...Or at least the knitting is progressing. I procrastinated for the longest time on my dad’s sweater vest, but I am happy to say that I am officially on my way! I’m not sure if I got hung up with the swatching or with how to go about executing the design of the sweater itself...I’d plan the sweater out, then decide my swatch was at too loose a gauge; then I’d hem and haw around the fear that I might be cutting it close with the sock yarn I’m holding with the alpaca. I bought all the store had...three balls. It should be enough, I’m guessing, but I’m not sure. I’m not exactly an experienced sweater knitter. I had the idea that I could do the ribbing last and use a different colorway of the sock yarn in a pinch, having one ball on hand. But then, I needed to learn a provisional cast on. Blah, blah, blah, whine, whine, whine. Basically, I wasn’t starting the sweater.
Then it all came together with a small answer in the form of the amazing Barbara Walker. I was in the city and had determined to buy some yarn at a favorite yarn store, having a little bit of store credit. Dangerous stuff, that is. Well, wouldn’t you know it, I couldn’t get the new Malabrigo Twist out of my head or my hands, and every yarn felt too cold or too small or too crunchy, or the colors weren’t right... I was spoiled for anything other than Twist. Don’t worry, I’ll get over it. Maybe when the season changes? Anyway, after a considerable bit of searching through the yarn, I gave in to perusing the books for tips on a provisional cast-on. Wouldn’t you know, I stumbled upon Walker’s Knitting From The Top.
It has a delightfully dated picture on the front...that kind of 1980s crafting look that I have trouble believing ever looked stylish. Not that I'm known for being stylish, but it makes me to laugh. So does the fact that Ms. Walker has generously provided me with instructions to knit a pair of harem pants in her book. Well, as luck would have it, she has a pattern for knitting a sweater vest from the top down, which would allow me to save the ribbing for last in its natural course of development! And to top it off, she uses the very same vest pattern to teach the provisional cast-on that I was hoping to learn, yet over far fewer stitches than if I had used it to cast on the base of the sweater. Granted, I’m having to recalculate my approach to the garment and the adjustments I was going to make, but I am very excited with the way it should unfold. After all, I still have high hopes of finishing by Christmas; I figure it is better to get the shoulder and neck shaping done first so I can move into a bit of marathon stockinette knitting for the home stretch.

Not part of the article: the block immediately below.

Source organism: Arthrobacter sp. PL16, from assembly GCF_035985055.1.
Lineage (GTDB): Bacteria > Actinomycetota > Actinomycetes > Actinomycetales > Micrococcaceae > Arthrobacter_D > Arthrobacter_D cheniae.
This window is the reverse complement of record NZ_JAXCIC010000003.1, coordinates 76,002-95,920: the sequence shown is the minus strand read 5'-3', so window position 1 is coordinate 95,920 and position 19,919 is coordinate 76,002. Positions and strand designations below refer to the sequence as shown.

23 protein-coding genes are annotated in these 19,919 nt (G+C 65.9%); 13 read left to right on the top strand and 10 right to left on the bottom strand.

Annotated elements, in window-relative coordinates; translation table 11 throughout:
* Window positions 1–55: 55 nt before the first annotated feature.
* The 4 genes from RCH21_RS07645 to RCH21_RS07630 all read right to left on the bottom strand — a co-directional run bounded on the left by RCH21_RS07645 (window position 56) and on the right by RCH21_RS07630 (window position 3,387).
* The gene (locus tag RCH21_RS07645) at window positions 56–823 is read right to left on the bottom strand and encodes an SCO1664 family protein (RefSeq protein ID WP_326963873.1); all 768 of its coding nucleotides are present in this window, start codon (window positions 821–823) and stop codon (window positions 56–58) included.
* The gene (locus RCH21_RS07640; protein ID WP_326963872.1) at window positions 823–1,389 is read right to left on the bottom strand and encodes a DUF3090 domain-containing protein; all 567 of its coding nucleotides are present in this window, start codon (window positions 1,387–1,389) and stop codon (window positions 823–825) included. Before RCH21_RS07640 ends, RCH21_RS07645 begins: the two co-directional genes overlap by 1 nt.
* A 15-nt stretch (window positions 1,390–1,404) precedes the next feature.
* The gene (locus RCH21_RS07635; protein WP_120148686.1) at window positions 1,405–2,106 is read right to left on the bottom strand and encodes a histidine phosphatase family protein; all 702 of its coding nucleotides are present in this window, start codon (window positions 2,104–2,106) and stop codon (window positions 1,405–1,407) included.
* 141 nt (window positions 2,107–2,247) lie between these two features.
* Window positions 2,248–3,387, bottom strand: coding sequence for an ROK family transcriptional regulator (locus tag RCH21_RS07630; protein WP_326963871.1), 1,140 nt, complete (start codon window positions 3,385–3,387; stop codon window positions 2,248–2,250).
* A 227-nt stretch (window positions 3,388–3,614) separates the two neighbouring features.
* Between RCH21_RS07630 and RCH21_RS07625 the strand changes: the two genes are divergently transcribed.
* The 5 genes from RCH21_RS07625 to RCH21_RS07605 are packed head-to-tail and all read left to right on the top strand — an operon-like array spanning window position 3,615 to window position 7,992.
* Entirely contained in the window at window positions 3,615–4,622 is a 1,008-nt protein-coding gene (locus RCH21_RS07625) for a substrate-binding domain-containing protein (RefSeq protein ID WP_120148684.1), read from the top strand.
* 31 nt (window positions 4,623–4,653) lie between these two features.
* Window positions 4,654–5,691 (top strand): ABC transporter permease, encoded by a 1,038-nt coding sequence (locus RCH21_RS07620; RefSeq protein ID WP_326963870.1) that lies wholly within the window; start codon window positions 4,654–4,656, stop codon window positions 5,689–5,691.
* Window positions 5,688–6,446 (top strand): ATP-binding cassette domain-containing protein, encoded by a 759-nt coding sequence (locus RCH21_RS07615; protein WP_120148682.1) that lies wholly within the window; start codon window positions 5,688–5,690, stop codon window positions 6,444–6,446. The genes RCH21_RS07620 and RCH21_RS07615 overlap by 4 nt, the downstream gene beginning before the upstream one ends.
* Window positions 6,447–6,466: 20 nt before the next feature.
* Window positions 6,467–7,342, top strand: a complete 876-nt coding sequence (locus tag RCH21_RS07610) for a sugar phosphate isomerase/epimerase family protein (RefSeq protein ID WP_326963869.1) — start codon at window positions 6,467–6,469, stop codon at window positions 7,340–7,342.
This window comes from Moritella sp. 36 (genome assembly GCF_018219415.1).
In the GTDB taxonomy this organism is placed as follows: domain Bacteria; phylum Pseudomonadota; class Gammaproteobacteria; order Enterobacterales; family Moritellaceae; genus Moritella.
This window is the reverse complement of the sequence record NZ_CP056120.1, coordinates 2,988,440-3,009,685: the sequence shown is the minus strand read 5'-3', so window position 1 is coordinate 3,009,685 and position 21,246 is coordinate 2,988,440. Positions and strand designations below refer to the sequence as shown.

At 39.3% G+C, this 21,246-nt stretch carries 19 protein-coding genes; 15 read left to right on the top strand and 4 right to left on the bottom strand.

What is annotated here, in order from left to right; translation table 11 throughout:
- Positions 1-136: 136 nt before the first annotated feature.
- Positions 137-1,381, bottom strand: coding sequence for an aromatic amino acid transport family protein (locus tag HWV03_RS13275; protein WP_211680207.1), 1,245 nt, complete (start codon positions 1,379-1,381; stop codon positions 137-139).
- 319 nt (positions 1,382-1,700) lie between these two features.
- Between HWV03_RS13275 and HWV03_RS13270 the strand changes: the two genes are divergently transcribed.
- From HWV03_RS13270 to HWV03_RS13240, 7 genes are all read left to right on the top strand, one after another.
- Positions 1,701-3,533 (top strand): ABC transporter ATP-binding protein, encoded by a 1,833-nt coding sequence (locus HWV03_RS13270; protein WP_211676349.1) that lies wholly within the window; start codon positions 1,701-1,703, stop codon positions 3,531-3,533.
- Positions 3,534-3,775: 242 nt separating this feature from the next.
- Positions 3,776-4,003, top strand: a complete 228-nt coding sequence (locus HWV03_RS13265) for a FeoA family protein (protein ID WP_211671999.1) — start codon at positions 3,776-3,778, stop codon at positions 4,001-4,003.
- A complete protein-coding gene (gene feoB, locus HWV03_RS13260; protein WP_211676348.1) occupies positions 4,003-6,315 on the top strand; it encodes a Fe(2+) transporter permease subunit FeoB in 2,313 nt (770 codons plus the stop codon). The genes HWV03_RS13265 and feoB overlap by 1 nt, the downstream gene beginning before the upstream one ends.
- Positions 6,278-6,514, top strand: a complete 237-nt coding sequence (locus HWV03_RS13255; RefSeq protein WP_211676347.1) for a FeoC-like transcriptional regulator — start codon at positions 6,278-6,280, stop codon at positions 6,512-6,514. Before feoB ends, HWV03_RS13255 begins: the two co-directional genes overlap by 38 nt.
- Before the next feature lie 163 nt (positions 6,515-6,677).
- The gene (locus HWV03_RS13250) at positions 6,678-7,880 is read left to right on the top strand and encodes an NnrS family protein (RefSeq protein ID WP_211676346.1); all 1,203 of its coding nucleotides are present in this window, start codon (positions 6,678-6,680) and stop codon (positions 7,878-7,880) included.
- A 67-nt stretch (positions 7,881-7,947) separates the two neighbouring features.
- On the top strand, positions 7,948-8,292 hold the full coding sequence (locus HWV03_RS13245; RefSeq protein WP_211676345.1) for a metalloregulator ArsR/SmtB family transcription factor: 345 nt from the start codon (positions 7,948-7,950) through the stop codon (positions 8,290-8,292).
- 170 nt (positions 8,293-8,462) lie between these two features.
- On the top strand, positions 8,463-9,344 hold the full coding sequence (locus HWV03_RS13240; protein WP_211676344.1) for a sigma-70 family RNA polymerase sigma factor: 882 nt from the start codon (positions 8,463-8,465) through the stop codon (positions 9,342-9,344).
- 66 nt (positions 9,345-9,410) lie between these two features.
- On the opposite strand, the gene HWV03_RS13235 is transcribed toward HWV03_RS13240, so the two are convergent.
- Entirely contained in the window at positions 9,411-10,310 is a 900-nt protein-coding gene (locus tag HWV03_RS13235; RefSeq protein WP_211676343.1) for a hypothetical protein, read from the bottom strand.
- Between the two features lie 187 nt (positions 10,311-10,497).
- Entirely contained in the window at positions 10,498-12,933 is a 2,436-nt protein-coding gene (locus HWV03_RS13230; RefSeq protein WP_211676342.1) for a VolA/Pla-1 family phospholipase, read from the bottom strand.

I’m quite excited about this sweater; holding two strands together for a sweater is making for a very interesting fabric, particularly in the feel. It’s not as limp and silky as the alpaca alone, and the special qualities of the sock yarn (bamboo and nylon added) are making for a solid but very comfortable fabric. Not a bit of scratch. Then of course, the appearance, while not my particular favorite, is interesting. I like that it’s not super-homogenous...I like that this sweater is an adventure, and what it will be is unique and a bit unknown.
Speaking of the devil procrastination, I finished redoing the ribbing on my old Malabrigo vest this week. That one goes back over a year! It may be filling the role of a stand-in Christmas gift, since I know someone who tried it on and wanted it. The originally-planned (and begun) lace sweater may have to wait.
Here's the feel-good for today, in case you've managed to slog through the rest of this blog. My landlady bakes the most amazing shortbread. It has bits of candied ginger throughout, and it simply melts in your mouth! Like buttah! I grew up thinking of shortbread as dry and moderately tasty. This stuff blew me away. It's such a nice change from the overly sweet brownies and store-bought cookies I get at work. Sigh. I'm ready to hit the teahouse!